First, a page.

Currently reading: Best cars of 2013: Volkswagen Golf
With such a broad range of talents, the Volkswagen Golf is hard to fault

Make no mistake: the arrival of a new Volkswagen Golf is still a seismic event in the automotive universe.

There are a handful of cars, scattered among the industry, that set the global tone. Cars like the BMW 3-series, Porsche 911 Carrera, Mercedes-Benz S-class and Range Rover.

Perennially high standards and household status has established each as a benchmark. Beat them and you have built something exceptional. Fall beneath and you are in the chasing pack along with everything else. 

The latest Golf, the Mk7, flattered to deceive, barely appearing new at all while underneath wearing Volkswagen’s much-heralded MQB platform – a modular stage on which much of its future would be set.

Everything, then, had subtly changed outside and in, yet nothing was different. The just-so perfection of the ergonomics, the subtle solidity of the build, the immaculate but anonymous dynamic and the polished ambience that makes the Golf a class-of-one car proved just as reassuringly familiar as they were in previous generations. 

Even now, almost a year on, there is nothing outstanding to relate about the original experience beyond a warm sense of unfaltering appreciation that goes with it. And that’s as intended. Volkswagen wants you to take the Golf for granted.

It wants you to feel comfortable and catered for and invests billions to ensure that when you sit there for 
the first, third, millionth time, you just think: ‘That’s it. That’s right. 
I’m home’. Its genius for doing this – and continuing to nail the margins that will ultimately distinguish it from the mechanically almost identical Audi A3 and Seat Leon – make the Golf as worthy an addition to this list as the more memorable machines that top it.  

Tune in to again tomorrow as we continue our rundown of the best cars of 2013.

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jason_recliner 27 December 2013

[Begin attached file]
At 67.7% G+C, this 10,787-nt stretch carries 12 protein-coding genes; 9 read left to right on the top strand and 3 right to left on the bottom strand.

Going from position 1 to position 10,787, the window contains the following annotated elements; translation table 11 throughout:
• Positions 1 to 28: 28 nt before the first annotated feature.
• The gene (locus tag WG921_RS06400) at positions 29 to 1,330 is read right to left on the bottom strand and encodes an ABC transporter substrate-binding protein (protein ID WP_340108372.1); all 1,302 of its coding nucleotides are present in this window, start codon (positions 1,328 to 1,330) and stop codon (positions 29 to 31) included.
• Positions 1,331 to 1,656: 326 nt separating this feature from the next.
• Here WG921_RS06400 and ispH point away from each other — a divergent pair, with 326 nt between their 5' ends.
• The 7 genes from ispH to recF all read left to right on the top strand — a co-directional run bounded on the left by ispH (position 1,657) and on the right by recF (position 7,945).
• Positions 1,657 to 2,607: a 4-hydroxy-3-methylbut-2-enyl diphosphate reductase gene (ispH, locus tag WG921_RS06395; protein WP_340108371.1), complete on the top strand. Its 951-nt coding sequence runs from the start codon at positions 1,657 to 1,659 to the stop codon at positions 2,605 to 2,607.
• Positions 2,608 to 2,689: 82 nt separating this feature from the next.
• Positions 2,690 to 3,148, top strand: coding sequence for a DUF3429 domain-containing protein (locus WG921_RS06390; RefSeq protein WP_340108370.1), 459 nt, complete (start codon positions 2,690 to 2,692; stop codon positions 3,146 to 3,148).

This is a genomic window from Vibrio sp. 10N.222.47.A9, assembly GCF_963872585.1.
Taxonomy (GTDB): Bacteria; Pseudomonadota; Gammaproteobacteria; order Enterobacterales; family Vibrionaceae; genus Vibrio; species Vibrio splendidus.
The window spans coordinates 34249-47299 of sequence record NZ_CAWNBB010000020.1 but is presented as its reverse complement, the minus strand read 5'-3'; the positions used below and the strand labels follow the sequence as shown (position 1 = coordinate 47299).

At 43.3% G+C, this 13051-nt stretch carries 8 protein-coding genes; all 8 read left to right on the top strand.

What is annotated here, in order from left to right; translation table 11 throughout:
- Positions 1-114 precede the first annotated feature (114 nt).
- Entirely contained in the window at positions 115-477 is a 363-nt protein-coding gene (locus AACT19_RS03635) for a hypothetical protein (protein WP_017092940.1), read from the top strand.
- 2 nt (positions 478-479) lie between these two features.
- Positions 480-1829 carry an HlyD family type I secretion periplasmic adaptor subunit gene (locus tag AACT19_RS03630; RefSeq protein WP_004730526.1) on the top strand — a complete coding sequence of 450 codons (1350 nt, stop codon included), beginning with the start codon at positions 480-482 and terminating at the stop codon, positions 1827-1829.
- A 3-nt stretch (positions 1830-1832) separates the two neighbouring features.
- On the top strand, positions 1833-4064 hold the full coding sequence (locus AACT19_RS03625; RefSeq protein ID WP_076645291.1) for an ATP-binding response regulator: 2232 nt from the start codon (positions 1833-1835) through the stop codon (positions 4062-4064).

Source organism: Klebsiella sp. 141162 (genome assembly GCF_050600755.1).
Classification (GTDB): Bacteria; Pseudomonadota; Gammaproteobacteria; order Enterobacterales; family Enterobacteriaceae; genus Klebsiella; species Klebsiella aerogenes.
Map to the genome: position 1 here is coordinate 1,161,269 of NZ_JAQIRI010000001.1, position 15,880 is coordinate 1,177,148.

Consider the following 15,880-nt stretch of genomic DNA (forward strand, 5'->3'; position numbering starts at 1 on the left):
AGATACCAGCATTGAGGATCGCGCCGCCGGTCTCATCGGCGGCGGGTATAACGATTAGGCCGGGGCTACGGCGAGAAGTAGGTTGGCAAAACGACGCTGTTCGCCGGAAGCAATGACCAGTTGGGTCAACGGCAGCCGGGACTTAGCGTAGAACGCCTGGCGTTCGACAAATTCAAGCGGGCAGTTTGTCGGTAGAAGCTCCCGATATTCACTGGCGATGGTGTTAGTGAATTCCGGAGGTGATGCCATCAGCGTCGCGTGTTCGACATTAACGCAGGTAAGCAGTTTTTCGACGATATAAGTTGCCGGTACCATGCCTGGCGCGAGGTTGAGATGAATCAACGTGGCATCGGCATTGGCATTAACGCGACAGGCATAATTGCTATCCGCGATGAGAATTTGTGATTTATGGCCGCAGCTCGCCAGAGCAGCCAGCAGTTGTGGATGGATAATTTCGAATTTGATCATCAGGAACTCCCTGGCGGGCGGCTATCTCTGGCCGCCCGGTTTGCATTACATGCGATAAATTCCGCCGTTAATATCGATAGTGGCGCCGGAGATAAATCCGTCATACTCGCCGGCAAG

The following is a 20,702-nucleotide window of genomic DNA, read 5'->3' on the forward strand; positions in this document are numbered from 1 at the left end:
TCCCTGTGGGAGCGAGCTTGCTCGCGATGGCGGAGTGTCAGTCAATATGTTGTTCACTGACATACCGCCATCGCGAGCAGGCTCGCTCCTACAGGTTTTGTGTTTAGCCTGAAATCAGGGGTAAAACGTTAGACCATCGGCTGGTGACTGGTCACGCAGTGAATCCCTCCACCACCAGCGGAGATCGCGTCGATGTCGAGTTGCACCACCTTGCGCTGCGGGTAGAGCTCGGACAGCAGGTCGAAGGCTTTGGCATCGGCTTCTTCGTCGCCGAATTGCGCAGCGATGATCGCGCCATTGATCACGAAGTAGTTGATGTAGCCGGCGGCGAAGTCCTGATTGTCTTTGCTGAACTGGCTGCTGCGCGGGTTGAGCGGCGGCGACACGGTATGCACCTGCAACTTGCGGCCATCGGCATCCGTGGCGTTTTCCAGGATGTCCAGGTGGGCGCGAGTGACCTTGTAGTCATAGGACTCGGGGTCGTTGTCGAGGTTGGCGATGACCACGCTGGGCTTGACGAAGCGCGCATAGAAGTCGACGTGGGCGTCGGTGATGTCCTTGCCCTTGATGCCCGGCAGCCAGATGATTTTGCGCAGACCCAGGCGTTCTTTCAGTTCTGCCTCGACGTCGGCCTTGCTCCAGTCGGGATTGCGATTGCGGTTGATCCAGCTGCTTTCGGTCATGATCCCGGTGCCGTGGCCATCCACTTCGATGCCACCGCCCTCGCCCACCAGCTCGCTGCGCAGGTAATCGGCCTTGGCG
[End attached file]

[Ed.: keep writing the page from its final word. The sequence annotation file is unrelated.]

5.4 million sales, 2.6 million recalls in 2013

"Beautifully built"!
Racotau 23 December 2013

Seismically boring

If it's so seismic and so brilliant then why do UK buyers in the C segment vote with their feet and go for the Focus, which outsells the Golf hand over fist in the UK? To be fair, I was desperately looking forward to the Mk7 and was anticipating that I would buy one. And then I saw it in the flesh and realised that every time I saw it on my drive, it would leave me feeling disappointed. I have never seen such boring styling on a new car.
Flatus senex 23 December 2013

"Jesus Christ, the same today and yesterday and tomorrow"

(I may well have got the "order of the "yesterdays" and "tomorrows" mixed up) However this biblical quotation sums up the external appearance of this vehicle, unchanging (to anyone other than a fanboy), undemanding, unchallenging. To me, uninspiring. Beautifully built? Perhaps but I do know a family who suffered repeated problems arising from poor quality components culminating in a catastrophic engine failure in a vehicle a couple of weeks old which led to a change of custom. These sort of stories can be told of all makes but the expensive, arguably overpriced, VW should be more immune than it is.

We know that the customer has had to carry out more of the snagging work on the DSG transmission and the turbo/supercharged petrol engine than he/she should have been expected to. Thanks to the Internet we know that a possibly more vigorous consumer protection regime in Australia forced recalls on vehicles so equipped. Belatedly this is happening now in the UK.